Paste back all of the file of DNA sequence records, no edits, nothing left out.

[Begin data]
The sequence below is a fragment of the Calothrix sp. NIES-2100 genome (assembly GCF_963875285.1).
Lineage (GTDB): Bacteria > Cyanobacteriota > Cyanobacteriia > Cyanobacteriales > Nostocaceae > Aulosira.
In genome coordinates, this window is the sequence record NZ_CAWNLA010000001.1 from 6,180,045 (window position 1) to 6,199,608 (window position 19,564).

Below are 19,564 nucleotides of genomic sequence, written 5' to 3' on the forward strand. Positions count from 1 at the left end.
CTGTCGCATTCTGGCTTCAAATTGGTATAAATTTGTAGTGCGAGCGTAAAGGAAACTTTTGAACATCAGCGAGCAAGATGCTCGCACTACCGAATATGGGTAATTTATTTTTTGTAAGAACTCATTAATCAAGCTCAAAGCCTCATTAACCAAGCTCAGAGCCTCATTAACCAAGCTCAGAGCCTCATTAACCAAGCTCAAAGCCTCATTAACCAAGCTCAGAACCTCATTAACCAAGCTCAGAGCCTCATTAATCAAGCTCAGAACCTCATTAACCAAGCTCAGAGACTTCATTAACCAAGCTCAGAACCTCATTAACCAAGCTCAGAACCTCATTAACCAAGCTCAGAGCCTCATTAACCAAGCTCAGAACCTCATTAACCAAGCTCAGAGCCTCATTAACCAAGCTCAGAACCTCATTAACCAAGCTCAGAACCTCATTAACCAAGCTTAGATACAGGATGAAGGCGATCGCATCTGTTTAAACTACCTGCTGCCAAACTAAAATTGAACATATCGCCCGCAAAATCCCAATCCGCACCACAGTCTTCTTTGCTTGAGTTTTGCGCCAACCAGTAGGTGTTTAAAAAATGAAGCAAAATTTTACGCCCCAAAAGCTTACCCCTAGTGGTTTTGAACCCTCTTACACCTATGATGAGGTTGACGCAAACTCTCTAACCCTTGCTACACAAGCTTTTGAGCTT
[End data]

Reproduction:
The sequence below is a fragment of the Calothrix sp. NIES-2100 genome (assembly GCF_963875285.1).
Lineage (GTDB): Bacteria > Cyanobacteriota > Cyanobacteriia > Cyanobacteriales > Nostocaceae > Aulosira.
In genome coordinates, this window is the sequence record NZ_CAWNLA010000001.1 from 6,180,045 (window position 1) to 6,199,608 (window position 19,564).

Below are 19,564 nucleotides of genomic sequence, written 5' to 3' on the forward strand. Positions count from 1 at the left end.
CTGTCGCATTCTGGCTTCAAATTGGTATAAATTTGTAGTGCGAGCGTAAAGGAAACTTTTGAACATCAGCGAGCAAGATGCTCGCACTACCGAATATGGGTAATTTATTTTTTGTAAGAACTCATTAATCAAGCTCAAAGCCTCATTAACCAAGCTCAGAGCCTCATTAACCAAGCTCAGAGCCTCATTAACCAAGCTCAAAGCCTCATTAACCAAGCTCAGAACCTCATTAACCAAGCTCAGAGCCTCATTAATCAAGCTCAGAACCTCATTAACCAAGCTCAGAGACTTCATTAACCAAGCTCAGAACCTCATTAACCAAGCTCAGAACCTCATTAACCAAGCTCAGAGCCTCATTAACCAAGCTCAGAACCTCATTAACCAAGCTCAGAGCCTCATTAACCAAGCTCAGAACCTCATTAACCAAGCTCAGAACCTCATTAACCAAGCTTAGATACAGGATGAAGGCGATCGCATCTGTTTAAACTACCTGCTGCCAAACTAAAATTGAACATATCGCCCGCAAAATCCCAATCCGCACCACAGTCTTCTTTGCTTGAGTTTTGCGCCAACCAGTAGGTGTTTAAAAAATGAAGCAAAATTTTACGCCCCAAAAGCTTACCCCTAGTGGTTTTGAACCCTCTTACACCTATGATGAGGTTGACGCAAACTCTCTAACCCTTGCTACACAAGCTTTTGAGCTT